Watchdogs demands new practices
Supermarkets ‘misleading’ shoppers over pricing
After a three-month investigation the Competition and Markets Authority has recommended a number of measures to bring greater clarity to the sector, including government-supported guidelines on best practice.
The investigation was launched after a super-complaint from the consumer group Which?, which contended that pricing practices in the supermarket industry were “misleading and opaque”.
As part of its probe the CMA found examples of “pricing and promotional practices that have the potential to confuse or mislead consumers”. Where there is evidence of breaches of consumer law this could lead to enforcement action. However, it concluded that the problems are not widespread and systematic.
Nisha Arora, CMA Senior Director, Consumer, said: “We welcomed the super-complaint, which presented us with information that demanded closer inspection.
“We have gathered and examined a great deal of further evidence over the past 3 months and are now announcing what further action we are taking and recommending others to take.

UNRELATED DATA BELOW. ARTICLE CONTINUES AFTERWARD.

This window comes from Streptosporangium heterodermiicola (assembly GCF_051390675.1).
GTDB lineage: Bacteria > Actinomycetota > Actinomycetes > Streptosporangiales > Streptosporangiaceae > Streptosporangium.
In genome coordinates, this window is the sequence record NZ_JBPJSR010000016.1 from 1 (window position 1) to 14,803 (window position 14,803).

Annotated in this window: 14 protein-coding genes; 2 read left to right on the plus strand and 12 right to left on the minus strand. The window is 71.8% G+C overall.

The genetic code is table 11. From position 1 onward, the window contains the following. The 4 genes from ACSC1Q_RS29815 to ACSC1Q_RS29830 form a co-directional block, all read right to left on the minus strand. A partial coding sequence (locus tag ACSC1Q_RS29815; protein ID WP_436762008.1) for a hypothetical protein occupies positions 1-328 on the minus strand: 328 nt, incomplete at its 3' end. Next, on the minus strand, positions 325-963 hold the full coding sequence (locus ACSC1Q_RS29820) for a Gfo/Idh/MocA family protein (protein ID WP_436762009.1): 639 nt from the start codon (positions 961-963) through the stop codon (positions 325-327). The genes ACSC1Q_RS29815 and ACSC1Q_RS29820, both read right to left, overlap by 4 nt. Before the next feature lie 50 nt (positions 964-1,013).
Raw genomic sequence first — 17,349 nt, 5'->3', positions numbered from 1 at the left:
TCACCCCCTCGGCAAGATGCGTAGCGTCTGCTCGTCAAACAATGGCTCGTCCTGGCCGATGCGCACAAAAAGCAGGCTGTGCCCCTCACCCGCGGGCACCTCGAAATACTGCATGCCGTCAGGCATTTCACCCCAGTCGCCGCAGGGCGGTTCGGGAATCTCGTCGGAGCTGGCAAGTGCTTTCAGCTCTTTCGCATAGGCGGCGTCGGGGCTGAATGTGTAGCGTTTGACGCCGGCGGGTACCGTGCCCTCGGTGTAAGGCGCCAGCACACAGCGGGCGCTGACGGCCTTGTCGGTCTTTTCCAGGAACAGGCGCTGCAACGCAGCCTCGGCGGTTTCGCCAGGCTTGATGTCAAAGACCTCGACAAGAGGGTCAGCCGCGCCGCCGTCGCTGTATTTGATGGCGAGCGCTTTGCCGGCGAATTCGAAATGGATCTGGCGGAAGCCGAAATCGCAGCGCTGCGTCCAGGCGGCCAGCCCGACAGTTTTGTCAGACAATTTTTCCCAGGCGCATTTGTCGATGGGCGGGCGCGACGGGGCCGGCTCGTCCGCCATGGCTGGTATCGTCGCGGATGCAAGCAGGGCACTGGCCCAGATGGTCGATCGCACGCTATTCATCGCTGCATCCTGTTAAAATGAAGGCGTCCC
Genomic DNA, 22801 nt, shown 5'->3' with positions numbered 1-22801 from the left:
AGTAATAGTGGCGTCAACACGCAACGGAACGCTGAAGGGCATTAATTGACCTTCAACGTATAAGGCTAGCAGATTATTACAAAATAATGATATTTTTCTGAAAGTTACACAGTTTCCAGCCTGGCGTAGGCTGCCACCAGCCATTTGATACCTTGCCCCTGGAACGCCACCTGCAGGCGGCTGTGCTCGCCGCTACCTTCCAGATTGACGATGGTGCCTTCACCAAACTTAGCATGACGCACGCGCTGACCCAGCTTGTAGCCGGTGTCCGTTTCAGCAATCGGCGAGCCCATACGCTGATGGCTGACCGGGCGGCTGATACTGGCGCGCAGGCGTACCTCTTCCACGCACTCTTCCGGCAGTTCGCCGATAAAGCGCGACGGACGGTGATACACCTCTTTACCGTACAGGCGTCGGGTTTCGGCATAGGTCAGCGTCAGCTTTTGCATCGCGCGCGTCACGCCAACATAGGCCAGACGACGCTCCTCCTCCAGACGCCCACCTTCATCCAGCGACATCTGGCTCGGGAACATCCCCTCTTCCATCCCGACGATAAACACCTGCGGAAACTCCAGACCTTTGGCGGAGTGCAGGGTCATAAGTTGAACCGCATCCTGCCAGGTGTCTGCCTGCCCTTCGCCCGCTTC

“We have found that, whilst supermarkets want to comply with the law and shoppers enjoy a wide range of choices, with an estimated 40% of grocery spending being on items on promotion, there are still areas of poor practice that could confuse or mislead shoppers.
“So we are recommending further action to improve compliance and ensure that shoppers have clear, accurate information.”
In reponse to the report Which? executive director, Richard Lloyd, said: “The CMA’s report confirms what our research over many years has repeatedly highlighted: there are hundreds of misleading offers on the shelves every day that do not comply with the rules.
“This puts supermarkets on notice to clean up their pricing practices or face legal action.
“Given the findings, we now expect to see urgent enforcement action from the CMA.
“The Government must also quickly strengthen the rules so that retailers have no more excuses.
“As a result of our super-complaint, if all the changes are implemented widely, this will be good for consumers, competition and, ultimately, the economy.”